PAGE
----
By Annika McGinnis WASHINGTON (Reuters) - U.S. President Barack Obama on Monday gave a preview of a summit he will hold with African leaders next week, saying African nations should look inward for solutions to economic woes and not make "excuses" based on a history of dependence and colonization. Speaking to 500 young Africans finishing a six-week Washington leadership fellowship, Obama said while it was important for developed countries to consider providing some targeted debt relief, it was time to end the notion that all of African nations' problems resulted from "onerous debt imposed by the West." "At some point, we have to stop looking somewhere else for solutions, and you have to start looking for solutions internally," Obama told the enthusiastic audience. “And as powerful as history is, and you need to know that history, at some point, you have to look to the future and say, ‘OK, we didn’t get a good deal then, but let’s make sure that we’re not making excuses for not going forward.’" Next week’s U.S.-Africa Leaders Summit in Washington will convene economic and political leaders from across Africa to discuss the continent’s development and the U.S. role in partnership and investment.
Egypt on Monday condemned Israel for using what it said was "excessive force" against civilians in the Gaza Strip. It also urged Israel and Hamas, the Palestinian movement that dominates the Gaza Strip, to abide by the "humanitarian truce" proposed by Cairo and backed by the United Nations to end the 21-day conflict.
President Barack Obama is getting updates on the outbreak of the deadly Ebola virus in Guinea, Liberia, Sierra Leone and Nigeria, an administration official said on Monday, noting U.S. agencies had increased their assistance in the past several weeks. The outbreak of the highly infectious disease has killed 672 people. The United States has been providing supplies including personal protective equipment, the administration official said. "We have been engaged on this outbreak since April, when the first cases were reported and have increased response significantly over the last several weeks as the outbreak deepened," the official said.
Washington and Kabul have failed to keep track of hundreds of thousands of weapons provided to Afghanistan, raising the risk that some could end up in the hands of insurgents, a US audit said Monday. The United States also had delivered more weapons than Afghan forces now needed, partly because Kabul officials had revised their requests over time, the report said. "Given the Afghan government’s limited ability to account for or properly dispose of weapons, there is a real potential for these weapons to fall into the hands of insurgents," the report said. Record-keeping and inventory efforts by Afghan National Security Forces (ANSF) were "poor" and the inspector general's inspections at supply depots revealed missing weapons and other discrepancies, the report said.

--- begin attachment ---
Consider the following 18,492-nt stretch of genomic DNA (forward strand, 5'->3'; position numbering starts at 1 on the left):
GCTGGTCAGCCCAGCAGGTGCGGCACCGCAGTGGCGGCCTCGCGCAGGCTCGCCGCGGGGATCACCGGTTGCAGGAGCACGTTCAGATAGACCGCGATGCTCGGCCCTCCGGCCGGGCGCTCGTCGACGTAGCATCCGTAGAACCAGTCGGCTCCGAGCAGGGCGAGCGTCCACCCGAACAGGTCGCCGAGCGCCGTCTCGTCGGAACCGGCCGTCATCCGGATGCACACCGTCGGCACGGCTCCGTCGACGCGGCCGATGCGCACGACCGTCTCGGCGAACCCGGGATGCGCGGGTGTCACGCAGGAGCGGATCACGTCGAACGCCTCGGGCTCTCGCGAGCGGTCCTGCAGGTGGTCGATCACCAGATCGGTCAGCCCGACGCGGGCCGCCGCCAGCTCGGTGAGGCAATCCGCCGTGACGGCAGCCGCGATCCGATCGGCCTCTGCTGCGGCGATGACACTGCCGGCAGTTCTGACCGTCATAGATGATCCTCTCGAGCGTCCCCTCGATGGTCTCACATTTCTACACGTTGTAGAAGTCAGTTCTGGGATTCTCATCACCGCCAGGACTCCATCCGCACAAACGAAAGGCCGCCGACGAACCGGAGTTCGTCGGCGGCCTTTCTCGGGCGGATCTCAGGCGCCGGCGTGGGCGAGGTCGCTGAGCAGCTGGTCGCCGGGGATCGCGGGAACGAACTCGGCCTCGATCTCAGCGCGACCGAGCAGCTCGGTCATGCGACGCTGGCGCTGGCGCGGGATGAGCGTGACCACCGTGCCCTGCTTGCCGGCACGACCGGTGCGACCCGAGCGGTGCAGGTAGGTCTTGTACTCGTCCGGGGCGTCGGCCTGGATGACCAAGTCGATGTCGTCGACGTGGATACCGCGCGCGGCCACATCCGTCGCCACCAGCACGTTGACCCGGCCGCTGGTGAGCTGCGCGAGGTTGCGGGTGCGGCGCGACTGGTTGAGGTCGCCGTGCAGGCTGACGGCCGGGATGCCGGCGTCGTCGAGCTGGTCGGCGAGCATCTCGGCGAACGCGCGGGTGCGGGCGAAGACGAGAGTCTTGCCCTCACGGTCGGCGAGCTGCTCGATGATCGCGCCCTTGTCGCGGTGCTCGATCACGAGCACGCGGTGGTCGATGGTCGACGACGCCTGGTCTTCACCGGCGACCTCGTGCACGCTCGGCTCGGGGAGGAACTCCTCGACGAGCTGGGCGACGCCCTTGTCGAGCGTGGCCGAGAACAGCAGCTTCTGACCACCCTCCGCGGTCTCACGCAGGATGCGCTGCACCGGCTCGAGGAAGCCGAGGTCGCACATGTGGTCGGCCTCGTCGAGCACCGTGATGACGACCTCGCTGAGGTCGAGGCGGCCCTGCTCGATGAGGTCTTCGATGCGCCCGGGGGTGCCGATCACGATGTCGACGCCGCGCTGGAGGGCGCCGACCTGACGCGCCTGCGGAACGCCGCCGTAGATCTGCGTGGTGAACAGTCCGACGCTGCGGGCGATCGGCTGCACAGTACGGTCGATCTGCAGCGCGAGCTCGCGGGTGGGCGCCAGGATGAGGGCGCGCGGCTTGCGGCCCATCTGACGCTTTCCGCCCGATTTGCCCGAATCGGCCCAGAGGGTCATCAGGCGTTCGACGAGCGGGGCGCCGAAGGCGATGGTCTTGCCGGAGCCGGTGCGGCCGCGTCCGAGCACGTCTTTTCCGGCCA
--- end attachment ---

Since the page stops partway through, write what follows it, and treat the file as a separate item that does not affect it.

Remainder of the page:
South Africa will press the United States to extend a key trade pact for another 15 years at a meeting in Washington next week, the trade minister said Monday. The African Growth and Opportunity Act (Agoa), due to expire next year, provides preferential market access for some products from African countries deemed to be democratic and following good economic governance. "We believe that the Agoa has been a useful platform for cooperation between Africa and the US and we are calling for an extension for 15 years," Trade and Industry Minister Rob Davies told a news conference. The total combined trade between South Africa and the US last year was around $12 billion (9 billion euros) and was reasonably balanced, Davies said.
Like other outside political groups, No Labels spends a large part of its budget maintaining and promoting its own organization. And though No Labels has positioned itself as a warrior against gridlock, in an internal document obtained by Yahoo News, the group is banking on more political dysfunction in an attempt to find “opportunity” and relevance for itself. The confidential document, distributed at No Labels’ May executive board meeting, outlines a “break through strategy” for the group, which despite raising millions and a buzzy-for-cable-news-talk launch, has struggled to find a foothold on the campaign trail or in the halls of Congress. The first point in that “break through strategy” is a “balance of power shift in the U.S. Senate,” a precarious position to outline, if not advocate, given No Labels’ aim of bipartisanship and that one of the group’s co-chairs, Democratic Senator Joe Manchin of West Virginia, currently sits in the majority caucus.
Argentina admitted Monday it may default on some of its debts but downplayed the consequences, just two days before time expires in negotiations with hedge funds demanding full payment on their bonds. Officials are flying to New York on Monday to take a fresh stab at breaking the impasse with the so-called "holdout" hedge funds, who refused to join the restructuring of debt left by a 2001 default. A US judge has blocked payments on the restructured debt as long as Argentina refuses to pay the holdouts, which it brands "vultures".